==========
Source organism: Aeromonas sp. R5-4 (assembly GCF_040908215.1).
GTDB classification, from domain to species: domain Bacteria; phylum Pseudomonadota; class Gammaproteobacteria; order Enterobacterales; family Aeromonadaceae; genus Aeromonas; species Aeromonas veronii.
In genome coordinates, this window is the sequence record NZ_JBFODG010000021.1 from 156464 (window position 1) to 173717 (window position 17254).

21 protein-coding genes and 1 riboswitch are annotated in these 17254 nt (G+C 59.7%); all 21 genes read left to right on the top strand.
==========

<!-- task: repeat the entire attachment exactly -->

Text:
Source organism: Aeromonas sp. R5-4 (assembly GCF_040908215.1).
GTDB classification, from domain to species: domain Bacteria; phylum Pseudomonadota; class Gammaproteobacteria; order Enterobacterales; family Aeromonadaceae; genus Aeromonas; species Aeromonas veronii.
In genome coordinates, this window is the sequence record NZ_JBFODG010000021.1 from 156464 (window position 1) to 173717 (window position 17254).

21 protein-coding genes and 1 riboswitch are annotated in these 17254 nt (G+C 59.7%); all 21 genes read left to right on the top strand.